The White Queen contained exactly what it promised; romance, sex, magic, scowling, social snobbery and battles. The opposing sides have been drawn up, of Lancaster and York, establishing a narrative we can anticipate unfolding to more of “Kingmaker” Warwick’s tight-lipped objections and Anthony Woodville’s bristling pity. James Frain, recently lauded for his performance as Thomas Cromwell in The Tudors, may well emerge to steal the show alongside Margaret Beaufort and the other York brothers, only briefly glimpsed in this first episode. Trouble clearly lies ahead. In author Philippa Gregory’s words, “these aren’t like normal family quarrels. If you move against somebody, its death for you or him – or her.” It is the Romeo and Juliet style of this first episode that was a particular strength and should ensure the continuing high viewing figures commanded by The Tudors and The Borgias, filling the old Downton Abbey slot as required Sunday night viewing. With this introduction giving us a glimpse of the other cast members waiting in the wings, The White Queen promises to develop into a more complex and satisfying drama.

Rebecca Ferguson as Elizabeth Woodville in the BBC's "The White Queen". Photograph: BBC/Company Pictures & ALL3MEDIA/Ed Miller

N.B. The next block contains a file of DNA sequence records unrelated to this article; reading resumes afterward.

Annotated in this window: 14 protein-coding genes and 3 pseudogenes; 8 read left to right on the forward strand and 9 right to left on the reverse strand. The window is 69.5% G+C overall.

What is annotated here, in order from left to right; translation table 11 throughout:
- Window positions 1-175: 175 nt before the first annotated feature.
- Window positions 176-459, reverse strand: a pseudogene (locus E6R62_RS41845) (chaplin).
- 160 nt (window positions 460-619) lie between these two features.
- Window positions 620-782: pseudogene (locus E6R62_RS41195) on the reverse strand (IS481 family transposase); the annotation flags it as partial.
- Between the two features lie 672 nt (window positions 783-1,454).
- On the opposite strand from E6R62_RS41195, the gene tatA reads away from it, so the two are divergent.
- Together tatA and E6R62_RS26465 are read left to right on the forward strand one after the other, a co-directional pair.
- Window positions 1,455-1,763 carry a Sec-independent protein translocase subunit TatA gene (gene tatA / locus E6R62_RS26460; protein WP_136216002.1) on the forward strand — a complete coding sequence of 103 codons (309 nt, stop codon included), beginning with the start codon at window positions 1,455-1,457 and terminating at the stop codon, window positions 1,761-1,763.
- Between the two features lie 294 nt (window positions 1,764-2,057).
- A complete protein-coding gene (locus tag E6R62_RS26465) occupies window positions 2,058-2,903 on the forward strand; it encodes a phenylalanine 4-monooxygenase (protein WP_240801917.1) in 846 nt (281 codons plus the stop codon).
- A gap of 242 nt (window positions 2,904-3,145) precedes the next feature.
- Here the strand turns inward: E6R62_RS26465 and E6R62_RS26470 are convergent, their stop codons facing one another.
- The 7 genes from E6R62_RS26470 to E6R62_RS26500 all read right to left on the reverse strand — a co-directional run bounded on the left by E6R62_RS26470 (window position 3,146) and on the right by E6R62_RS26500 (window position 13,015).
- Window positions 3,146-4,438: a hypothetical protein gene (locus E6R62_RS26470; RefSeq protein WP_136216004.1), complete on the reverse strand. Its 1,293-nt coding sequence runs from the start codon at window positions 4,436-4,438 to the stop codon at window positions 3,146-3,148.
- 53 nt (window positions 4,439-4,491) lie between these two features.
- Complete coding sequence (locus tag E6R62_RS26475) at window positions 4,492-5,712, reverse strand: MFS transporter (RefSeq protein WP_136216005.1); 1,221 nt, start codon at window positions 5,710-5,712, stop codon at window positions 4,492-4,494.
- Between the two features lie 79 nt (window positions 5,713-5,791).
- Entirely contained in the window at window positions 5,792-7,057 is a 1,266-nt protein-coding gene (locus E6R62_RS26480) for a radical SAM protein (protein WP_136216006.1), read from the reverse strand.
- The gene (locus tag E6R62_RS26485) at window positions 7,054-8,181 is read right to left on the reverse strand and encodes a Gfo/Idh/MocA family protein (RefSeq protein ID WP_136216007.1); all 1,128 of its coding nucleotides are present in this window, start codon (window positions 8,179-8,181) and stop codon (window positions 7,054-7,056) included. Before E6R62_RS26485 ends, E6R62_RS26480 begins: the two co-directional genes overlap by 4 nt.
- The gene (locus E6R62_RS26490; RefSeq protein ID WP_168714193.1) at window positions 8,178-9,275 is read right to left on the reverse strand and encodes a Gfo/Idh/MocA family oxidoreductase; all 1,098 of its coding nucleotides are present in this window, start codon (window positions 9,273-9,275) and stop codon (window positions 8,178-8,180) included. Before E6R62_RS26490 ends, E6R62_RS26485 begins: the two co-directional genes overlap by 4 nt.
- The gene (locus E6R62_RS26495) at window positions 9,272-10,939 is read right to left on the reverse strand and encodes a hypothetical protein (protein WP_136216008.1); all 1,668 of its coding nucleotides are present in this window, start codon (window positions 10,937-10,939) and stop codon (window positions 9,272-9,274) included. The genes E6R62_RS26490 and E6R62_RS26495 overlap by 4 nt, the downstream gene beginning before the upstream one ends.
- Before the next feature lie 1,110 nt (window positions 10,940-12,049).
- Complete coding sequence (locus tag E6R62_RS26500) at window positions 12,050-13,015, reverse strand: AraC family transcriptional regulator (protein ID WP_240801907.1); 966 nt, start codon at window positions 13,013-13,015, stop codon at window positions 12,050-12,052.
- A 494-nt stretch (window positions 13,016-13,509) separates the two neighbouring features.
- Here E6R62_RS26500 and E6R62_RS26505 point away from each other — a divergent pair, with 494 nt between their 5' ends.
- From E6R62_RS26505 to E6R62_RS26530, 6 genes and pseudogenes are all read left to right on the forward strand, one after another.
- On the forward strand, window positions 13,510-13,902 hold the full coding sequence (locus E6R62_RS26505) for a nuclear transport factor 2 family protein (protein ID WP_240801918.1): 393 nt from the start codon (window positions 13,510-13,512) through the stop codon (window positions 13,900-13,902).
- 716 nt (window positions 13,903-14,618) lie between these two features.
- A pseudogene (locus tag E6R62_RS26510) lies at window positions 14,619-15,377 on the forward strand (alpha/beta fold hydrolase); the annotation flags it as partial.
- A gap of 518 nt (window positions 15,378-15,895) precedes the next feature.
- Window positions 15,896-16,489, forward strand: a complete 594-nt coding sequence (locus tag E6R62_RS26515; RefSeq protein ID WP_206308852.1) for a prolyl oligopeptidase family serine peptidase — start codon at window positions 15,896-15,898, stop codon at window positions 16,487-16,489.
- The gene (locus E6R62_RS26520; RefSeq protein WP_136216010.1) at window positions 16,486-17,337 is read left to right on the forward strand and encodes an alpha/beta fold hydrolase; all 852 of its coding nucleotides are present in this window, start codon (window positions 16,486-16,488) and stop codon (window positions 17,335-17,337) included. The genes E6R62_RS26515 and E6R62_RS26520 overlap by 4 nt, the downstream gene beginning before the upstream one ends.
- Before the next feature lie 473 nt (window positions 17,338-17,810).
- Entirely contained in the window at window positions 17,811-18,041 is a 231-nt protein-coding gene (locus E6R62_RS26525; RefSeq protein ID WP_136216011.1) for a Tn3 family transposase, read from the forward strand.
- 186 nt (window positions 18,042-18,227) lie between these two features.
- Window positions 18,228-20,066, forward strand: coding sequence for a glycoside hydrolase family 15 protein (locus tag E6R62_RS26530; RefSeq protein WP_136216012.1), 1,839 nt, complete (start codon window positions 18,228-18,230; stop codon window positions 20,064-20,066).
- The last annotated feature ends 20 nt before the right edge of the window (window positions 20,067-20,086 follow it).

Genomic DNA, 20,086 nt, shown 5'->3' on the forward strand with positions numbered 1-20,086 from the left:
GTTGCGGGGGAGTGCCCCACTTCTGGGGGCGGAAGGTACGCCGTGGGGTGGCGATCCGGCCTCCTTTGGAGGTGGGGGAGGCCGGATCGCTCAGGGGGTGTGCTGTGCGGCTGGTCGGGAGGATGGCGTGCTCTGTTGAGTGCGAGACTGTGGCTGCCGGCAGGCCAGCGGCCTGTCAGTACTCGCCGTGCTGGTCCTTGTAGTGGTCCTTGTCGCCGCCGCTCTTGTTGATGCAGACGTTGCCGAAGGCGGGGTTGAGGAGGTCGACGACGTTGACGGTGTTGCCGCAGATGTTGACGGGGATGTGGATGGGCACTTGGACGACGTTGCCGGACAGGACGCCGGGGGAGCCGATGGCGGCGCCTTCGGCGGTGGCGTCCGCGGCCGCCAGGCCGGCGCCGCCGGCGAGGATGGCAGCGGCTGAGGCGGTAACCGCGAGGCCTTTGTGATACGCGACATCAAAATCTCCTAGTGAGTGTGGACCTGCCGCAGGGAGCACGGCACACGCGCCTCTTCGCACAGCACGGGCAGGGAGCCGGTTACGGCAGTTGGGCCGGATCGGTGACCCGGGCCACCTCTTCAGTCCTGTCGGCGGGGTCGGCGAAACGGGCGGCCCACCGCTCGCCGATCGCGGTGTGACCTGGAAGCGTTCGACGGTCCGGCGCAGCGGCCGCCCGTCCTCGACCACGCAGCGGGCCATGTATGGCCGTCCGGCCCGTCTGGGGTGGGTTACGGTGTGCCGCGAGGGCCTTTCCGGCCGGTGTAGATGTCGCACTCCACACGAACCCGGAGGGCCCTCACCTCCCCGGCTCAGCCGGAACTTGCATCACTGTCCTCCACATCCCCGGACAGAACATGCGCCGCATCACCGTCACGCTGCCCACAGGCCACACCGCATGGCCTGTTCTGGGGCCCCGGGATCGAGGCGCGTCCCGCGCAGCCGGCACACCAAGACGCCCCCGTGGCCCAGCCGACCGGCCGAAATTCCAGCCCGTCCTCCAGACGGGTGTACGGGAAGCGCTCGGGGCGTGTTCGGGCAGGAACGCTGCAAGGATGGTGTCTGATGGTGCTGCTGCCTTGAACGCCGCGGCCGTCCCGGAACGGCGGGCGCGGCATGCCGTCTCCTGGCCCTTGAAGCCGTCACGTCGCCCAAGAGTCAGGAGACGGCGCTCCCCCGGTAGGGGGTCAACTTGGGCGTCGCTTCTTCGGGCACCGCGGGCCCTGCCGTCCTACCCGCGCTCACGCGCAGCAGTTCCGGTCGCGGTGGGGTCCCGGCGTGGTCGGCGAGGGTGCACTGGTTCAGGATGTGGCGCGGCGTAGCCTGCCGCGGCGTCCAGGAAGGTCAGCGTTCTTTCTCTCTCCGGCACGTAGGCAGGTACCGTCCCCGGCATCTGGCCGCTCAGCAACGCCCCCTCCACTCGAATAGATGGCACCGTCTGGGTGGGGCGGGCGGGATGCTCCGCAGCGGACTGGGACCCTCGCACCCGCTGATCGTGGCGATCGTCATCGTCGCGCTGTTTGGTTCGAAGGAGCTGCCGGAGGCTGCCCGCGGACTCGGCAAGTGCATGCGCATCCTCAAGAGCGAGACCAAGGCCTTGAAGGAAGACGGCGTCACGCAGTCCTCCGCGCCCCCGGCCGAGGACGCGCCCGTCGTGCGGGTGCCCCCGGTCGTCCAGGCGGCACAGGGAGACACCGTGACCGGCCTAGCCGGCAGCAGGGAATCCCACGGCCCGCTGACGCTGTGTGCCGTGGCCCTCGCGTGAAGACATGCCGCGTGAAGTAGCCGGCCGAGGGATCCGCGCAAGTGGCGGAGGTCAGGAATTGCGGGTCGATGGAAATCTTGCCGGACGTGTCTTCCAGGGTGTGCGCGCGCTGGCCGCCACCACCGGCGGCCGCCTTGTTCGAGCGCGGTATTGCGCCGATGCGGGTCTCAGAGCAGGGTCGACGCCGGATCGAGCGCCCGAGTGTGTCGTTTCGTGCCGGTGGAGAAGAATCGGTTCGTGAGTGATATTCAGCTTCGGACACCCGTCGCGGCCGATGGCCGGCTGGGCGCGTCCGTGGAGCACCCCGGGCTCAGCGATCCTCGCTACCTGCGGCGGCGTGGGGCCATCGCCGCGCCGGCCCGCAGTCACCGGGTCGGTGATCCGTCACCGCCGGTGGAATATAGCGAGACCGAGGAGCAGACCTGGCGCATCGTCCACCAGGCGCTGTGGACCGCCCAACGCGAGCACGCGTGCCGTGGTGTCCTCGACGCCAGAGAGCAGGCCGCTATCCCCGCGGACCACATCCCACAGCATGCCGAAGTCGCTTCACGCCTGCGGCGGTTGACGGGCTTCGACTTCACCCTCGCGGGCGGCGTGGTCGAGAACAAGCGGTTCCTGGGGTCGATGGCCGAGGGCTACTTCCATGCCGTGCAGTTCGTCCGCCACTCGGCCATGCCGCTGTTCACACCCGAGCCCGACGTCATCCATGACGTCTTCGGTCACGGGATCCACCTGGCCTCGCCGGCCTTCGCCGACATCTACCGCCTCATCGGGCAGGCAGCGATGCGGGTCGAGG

Amy Licence is a late medieval and early Tudor historian focusing on women's lives. She is the author of the forthcoming biography Anne Neville, Richard III’s Tragic Queen and her blog can be found here.

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How that deleted lesbian scene in Love Actually should have gone

If the film was made in a more utopian 2003, this is what it would have looked like.

Here are some things that “haven’t” made me cry in recent days: “She’s The One” by Robbie Williams coming on the radio in a 3am Uber; my cat farting on my boob; the deleted lesbian storyline in Love Actually. No, the recently unearthed segment of the schmaltziest film of an entire decade in which the resplendent Frances de la Tour plays the terminally ill partner of a “stern headmistress” with a marshmallow interior (Anne Reid) most definitely did not make me sob like someone’s recently divorced uncle spending Christmas Day in a Wetherspoons.